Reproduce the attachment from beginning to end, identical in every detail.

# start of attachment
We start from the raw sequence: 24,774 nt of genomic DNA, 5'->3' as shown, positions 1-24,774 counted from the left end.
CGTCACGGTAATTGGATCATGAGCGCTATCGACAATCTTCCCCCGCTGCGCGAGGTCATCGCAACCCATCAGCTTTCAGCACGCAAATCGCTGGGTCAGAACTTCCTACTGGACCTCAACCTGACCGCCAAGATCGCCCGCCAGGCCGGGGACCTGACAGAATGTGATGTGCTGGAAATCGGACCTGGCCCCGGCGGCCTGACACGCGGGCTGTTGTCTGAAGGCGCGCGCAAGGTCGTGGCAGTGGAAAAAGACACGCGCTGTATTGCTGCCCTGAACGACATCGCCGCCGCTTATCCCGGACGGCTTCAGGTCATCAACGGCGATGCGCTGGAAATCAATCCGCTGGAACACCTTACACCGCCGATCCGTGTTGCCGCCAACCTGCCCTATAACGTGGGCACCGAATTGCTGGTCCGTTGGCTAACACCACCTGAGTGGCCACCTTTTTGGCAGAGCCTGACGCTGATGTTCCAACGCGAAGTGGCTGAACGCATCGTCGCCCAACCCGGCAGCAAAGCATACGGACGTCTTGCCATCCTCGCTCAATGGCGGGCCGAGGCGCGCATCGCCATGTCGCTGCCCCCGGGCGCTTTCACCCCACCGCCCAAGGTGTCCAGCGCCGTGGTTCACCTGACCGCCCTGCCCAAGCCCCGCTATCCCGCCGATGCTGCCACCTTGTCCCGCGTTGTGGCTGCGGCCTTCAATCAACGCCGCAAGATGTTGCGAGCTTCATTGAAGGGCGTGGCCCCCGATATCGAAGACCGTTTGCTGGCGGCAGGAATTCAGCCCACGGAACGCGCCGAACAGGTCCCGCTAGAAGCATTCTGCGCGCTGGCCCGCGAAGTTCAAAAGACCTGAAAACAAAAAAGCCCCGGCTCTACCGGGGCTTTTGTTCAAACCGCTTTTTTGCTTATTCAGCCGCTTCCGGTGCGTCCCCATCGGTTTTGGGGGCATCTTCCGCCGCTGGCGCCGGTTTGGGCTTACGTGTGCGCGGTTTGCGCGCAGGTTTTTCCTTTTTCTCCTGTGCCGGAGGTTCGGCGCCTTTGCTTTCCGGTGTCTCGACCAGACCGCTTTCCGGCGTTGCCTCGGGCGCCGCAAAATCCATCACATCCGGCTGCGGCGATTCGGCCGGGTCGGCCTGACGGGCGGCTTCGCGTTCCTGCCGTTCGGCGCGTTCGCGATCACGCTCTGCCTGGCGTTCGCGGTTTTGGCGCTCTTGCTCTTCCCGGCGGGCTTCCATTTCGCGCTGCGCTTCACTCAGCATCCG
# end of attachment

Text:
We start from the raw sequence: 24,774 nt of genomic DNA, 5'->3' as shown, positions 1-24,774 counted from the left end.
CGTCACGGTAATTGGATCATGAGCGCTATCGACAATCTTCCCCCGCTGCGCGAGGTCATCGCAACCCATCAGCTTTCAGCACGCAAATCGCTGGGTCAGAACTTCCTACTGGACCTCAACCTGACCGCCAAGATCGCCCGCCAGGCCGGGGACCTGACAGAATGTGATGTGCTGGAAATCGGACCTGGCCCCGGCGGCCTGACACGCGGGCTGTTGTCTGAAGGCGCGCGCAAGGTCGTGGCAGTGGAAAAAGACACGCGCTGTATTGCTGCCCTGAACGACATCGCCGCCGCTTATCCCGGACGGCTTCAGGTCATCAACGGCGATGCGCTGGAAATCAATCCGCTGGAACACCTTACACCGCCGATCCGTGTTGCCGCCAACCTGCCCTATAACGTGGGCACCGAATTGCTGGTCCGTTGGCTAACACCACCTGAGTGGCCACCTTTTTGGCAGAGCCTGACGCTGATGTTCCAACGCGAAGTGGCTGAACGCATCGTCGCCCAACCCGGCAGCAAAGCATACGGACGTCTTGCCATCCTCGCTCAATGGCGGGCCGAGGCGCGCATCGCCATGTCGCTGCCCCCGGGCGCTTTCACCCCACCGCCCAAGGTGTCCAGCGCCGTGGTTCACCTGACCGCCCTGCCCAAGCCCCGCTATCCCGCCGATGCTGCCACCTTGTCCCGCGTTGTGGCTGCGGCCTTCAATCAACGCCGCAAGATGTTGCGAGCTTCATTGAAGGGCGTGGCCCCCGATATCGAAGACCGTTTGCTGGCGGCAGGAATTCAGCCCACGGAACGCGCCGAACAGGTCCCGCTAGAAGCATTCTGCGCGCTGGCCCGCGAAGTTCAAAAGACCTGAAAACAAAAAAGCCCCGGCTCTACCGGGGCTTTTGTTCAAACCGCTTTTTTGCTTATTCAGCCGCTTCCGGTGCGTCCCCATCGGTTTTGGGGGCATCTTCCGCCGCTGGCGCCGGTTTGGGCTTACGTGTGCGCGGTTTGCGCGCAGGTTTTTCCTTTTTCTCCTGTGCCGGAGGTTCGGCGCCTTTGCTTTCCGGTGTCTCGACCAGACCGCTTTCCGGCGTTGCCTCGGGCGCCGCAAAATCCATCACATCCGGCTGCGGCGATTCGGCCGGGTCGGCCTGACGGGCGGCTTCGCGTTCCTGCCGTTCGGCGCGTTCGCGATCACGCTCTGCCTGGCGTTCGCGGTTTTGGCGCTCTTGCTCTTCCCGGCGGGCTTCCATTTCGCGCTGCGCTTCACTCAGCATCCG